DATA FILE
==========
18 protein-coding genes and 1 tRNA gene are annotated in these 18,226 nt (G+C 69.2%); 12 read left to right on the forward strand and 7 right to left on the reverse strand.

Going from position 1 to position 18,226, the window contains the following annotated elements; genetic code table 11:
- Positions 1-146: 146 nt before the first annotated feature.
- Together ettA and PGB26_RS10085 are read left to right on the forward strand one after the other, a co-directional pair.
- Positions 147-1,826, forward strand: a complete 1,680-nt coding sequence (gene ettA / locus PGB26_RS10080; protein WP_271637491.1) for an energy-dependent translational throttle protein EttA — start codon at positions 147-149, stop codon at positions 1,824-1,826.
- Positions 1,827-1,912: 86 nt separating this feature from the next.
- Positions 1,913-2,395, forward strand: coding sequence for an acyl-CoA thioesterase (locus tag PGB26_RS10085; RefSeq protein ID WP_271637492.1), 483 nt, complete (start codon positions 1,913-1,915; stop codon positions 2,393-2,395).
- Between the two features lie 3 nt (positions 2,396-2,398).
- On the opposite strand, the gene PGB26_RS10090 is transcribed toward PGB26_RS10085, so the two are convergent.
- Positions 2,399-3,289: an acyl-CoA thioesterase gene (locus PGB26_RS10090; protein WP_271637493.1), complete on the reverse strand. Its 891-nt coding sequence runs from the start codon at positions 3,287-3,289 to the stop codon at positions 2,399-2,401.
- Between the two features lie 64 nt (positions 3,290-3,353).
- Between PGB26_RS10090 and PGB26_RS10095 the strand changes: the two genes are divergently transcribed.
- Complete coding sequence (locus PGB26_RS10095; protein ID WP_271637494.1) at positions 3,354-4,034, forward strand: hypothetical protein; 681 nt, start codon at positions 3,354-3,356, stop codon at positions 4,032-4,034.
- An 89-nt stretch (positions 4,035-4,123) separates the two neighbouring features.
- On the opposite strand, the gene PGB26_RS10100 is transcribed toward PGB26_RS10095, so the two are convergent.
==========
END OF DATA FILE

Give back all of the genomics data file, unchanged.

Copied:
18 protein-coding genes and 1 tRNA gene are annotated in these 18,226 nt (G+C 69.2%); 12 read left to right on the forward strand and 7 right to left on the reverse strand.

Going from position 1 to position 18,226, the window contains the following annotated elements; genetic code table 11:
- Positions 1-146: 146 nt before the first annotated feature.
- Together ettA and PGB26_RS10085 are read left to right on the forward strand one after the other, a co-directional pair.
- Positions 147-1,826, forward strand: a complete 1,680-nt coding sequence (gene ettA / locus PGB26_RS10080; protein WP_271637491.1) for an energy-dependent translational throttle protein EttA — start codon at positions 147-149, stop codon at positions 1,824-1,826.
- Positions 1,827-1,912: 86 nt separating this feature from the next.
- Positions 1,913-2,395, forward strand: coding sequence for an acyl-CoA thioesterase (locus tag PGB26_RS10085; RefSeq protein ID WP_271637492.1), 483 nt, complete (start codon positions 1,913-1,915; stop codon positions 2,393-2,395).
- Between the two features lie 3 nt (positions 2,396-2,398).
- On the opposite strand, the gene PGB26_RS10090 is transcribed toward PGB26_RS10085, so the two are convergent.
- Positions 2,399-3,289: an acyl-CoA thioesterase gene (locus PGB26_RS10090; protein WP_271637493.1), complete on the reverse strand. Its 891-nt coding sequence runs from the start codon at positions 3,287-3,289 to the stop codon at positions 2,399-2,401.
- Between the two features lie 64 nt (positions 3,290-3,353).
- Between PGB26_RS10090 and PGB26_RS10095 the strand changes: the two genes are divergently transcribed.
- Complete coding sequence (locus PGB26_RS10095; protein ID WP_271637494.1) at positions 3,354-4,034, forward strand: hypothetical protein; 681 nt, start codon at positions 3,354-3,356, stop codon at positions 4,032-4,034.
- An 89-nt stretch (positions 4,035-4,123) separates the two neighbouring features.
- On the opposite strand, the gene PGB26_RS10100 is transcribed toward PGB26_RS10095, so the two are convergent.